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The FBI’s dark web strategy is inadequate and needs an overhaul. This is according to an audit of the agency’s dark web investigations by the Department of Justice’s Office of Inspector General. The OIG called on FBI to implement a better strategy for not just its dark web investigations, but also for digital currency-related activities.
The audit found that the FBI doesn’t have an agency-wide dark web strategy. Instead, it relies on individual units within the agency to execute their own operational strategies. Currently, the FBI has three units that focus primarily on dark web activities. These are the Child Exploitation Operational Unit, the Major Cyber Crimes Unit and the Investigative Unit. The three have failed to maintain comprehensive dark web strategies, complete with performance measures such as metrics, targets and milestones.
The OIG recommended a coordinated FBI-wide dark web approach which would ensure clarity on each operational unit’s investigative responsibilities. It would also lead to cost-effective and efficient approaches to investigative tools development and acquisition, while providing “strategic continuity during periods of turnover.”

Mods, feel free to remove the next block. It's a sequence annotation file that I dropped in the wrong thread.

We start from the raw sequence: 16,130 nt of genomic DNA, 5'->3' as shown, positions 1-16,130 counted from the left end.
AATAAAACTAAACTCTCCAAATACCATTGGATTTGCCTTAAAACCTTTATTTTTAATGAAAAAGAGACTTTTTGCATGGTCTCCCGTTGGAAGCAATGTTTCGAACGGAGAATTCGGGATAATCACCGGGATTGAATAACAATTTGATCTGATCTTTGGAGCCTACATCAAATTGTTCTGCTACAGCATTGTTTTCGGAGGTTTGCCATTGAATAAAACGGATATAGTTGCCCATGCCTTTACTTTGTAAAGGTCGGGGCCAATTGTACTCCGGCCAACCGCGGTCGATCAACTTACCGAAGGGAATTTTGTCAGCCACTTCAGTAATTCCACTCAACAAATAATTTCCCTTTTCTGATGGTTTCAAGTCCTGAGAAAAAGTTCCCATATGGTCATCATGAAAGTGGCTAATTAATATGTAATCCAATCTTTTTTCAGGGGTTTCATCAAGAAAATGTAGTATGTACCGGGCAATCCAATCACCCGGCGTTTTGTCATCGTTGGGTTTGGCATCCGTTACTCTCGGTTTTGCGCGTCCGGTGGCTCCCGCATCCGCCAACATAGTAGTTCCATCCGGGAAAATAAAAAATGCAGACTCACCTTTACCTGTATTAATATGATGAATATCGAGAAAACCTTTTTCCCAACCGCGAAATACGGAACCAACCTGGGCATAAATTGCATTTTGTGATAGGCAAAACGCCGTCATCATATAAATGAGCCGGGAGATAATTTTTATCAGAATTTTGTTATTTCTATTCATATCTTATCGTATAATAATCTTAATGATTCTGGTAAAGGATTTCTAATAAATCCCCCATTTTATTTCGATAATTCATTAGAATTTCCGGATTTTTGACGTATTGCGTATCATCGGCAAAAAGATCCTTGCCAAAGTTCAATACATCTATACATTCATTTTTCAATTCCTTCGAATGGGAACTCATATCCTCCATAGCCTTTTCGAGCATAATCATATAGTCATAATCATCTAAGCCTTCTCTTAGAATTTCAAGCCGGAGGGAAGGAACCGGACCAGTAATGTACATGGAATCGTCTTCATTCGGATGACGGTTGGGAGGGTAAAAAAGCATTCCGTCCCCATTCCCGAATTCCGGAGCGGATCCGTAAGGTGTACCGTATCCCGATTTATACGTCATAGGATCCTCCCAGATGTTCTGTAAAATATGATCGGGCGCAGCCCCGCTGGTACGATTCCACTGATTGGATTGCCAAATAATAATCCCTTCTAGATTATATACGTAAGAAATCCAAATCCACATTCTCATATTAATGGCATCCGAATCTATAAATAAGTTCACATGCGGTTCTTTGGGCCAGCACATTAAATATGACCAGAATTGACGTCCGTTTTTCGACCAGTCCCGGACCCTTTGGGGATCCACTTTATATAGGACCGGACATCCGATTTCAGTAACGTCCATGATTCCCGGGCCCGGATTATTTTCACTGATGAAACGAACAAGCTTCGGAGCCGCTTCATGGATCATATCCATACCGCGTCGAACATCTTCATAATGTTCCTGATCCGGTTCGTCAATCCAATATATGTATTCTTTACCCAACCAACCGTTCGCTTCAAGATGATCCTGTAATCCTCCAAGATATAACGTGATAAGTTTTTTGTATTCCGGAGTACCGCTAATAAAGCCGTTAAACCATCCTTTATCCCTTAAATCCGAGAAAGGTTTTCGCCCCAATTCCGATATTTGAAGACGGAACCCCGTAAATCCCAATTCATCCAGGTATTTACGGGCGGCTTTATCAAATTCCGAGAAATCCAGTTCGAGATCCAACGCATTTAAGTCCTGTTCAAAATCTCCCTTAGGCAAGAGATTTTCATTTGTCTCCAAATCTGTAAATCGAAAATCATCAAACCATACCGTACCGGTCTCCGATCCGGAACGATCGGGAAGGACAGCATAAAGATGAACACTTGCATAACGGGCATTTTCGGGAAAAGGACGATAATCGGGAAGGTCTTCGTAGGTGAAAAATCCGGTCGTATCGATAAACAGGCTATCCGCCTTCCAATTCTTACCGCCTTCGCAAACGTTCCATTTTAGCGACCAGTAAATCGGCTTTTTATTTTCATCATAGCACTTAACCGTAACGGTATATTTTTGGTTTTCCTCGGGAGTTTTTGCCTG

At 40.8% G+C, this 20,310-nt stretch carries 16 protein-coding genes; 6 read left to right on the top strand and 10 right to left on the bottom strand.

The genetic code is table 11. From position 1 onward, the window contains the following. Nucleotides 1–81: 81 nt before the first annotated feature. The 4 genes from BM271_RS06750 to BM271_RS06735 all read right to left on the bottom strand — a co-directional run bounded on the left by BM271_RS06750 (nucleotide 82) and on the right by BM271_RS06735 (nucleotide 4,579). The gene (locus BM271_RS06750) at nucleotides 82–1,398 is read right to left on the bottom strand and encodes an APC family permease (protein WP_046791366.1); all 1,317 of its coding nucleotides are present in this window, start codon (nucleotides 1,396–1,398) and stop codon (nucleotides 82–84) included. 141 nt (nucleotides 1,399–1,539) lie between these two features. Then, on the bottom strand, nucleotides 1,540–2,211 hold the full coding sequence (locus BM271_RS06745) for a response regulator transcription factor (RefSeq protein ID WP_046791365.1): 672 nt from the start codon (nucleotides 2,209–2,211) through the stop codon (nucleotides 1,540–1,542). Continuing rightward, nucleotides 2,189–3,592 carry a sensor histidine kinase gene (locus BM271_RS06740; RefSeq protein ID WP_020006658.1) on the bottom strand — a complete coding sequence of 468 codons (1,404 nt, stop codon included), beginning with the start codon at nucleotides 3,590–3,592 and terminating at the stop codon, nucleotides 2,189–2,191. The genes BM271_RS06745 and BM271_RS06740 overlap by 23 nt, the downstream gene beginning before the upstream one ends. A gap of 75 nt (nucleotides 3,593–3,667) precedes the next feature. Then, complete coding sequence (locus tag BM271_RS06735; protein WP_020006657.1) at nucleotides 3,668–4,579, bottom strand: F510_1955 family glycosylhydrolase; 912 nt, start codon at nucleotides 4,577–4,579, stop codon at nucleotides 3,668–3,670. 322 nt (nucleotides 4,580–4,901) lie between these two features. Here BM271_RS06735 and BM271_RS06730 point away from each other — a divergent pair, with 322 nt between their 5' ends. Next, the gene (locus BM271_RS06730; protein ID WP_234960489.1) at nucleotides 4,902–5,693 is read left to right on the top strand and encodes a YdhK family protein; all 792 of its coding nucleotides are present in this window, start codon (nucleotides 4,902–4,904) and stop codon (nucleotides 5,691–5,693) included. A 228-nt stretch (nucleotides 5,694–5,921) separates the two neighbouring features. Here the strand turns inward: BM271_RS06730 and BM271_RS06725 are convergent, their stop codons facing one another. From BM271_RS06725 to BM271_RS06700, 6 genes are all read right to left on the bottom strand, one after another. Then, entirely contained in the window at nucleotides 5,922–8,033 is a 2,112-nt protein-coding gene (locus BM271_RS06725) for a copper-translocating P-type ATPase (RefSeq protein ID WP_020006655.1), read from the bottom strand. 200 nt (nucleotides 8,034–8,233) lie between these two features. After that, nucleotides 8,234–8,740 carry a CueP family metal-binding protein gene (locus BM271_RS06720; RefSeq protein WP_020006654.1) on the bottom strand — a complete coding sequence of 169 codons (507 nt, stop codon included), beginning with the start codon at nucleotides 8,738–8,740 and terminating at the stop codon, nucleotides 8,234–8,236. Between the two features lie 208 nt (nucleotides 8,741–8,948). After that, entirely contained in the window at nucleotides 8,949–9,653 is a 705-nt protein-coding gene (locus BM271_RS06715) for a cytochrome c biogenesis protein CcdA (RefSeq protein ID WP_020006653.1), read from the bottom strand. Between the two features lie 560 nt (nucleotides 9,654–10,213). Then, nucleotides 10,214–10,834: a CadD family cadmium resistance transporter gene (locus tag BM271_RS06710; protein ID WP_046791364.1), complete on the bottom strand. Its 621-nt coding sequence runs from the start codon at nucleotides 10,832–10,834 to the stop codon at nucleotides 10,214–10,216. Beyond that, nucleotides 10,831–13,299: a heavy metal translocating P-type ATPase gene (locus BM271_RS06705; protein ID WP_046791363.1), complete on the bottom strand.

In addition, such an approach would provide baseline data collection guidelines. This will enable the agency to better report it dark web accomplishments.
The OIG, which is currently led by Michael Horowitz, added: “Additionally, the FBI should complete an FBI-wide cryptocurrency support strategy in concert with its development of an FBI-wide dark web approach. Moreover, the FBI should ensure proper entry of dark web investigative data into the Department’s existing investigation deconfliction system.”
The OIG’s audit had uncovered that the FBI has two components that provide operational support via the separate ‘virtual currency teams.’ They are jointly funded by the DoJ’s Assets Forfeiture Fund. These two factions have been at loggerheads over which investigation should have priority over the resources. This has been mainly due to the rising costs and static funding from the Forfeiture Fund.
The FBI has also uncovered this concern and is reportedly evaluating the best way forward for its digital currency teams.
As per the FBI, investigations involving the illicit use of digital currencies shot up from 15 cases in 2015 to over 350 in 2019. The agency was able to seize over $100 million in digital currencies in 2019.
The OIG expressed concerns over the funding of the FBI’s digital currency team. While the costs of investigations have shot up significantly over the past four years, funding has remained static. For instance, in 2016, the FBI’s premier digital currency tracing tool cost $150,000. This same tool went for $1.2 million in 2019 as criminals turned to more sophisticated tools for their crimes.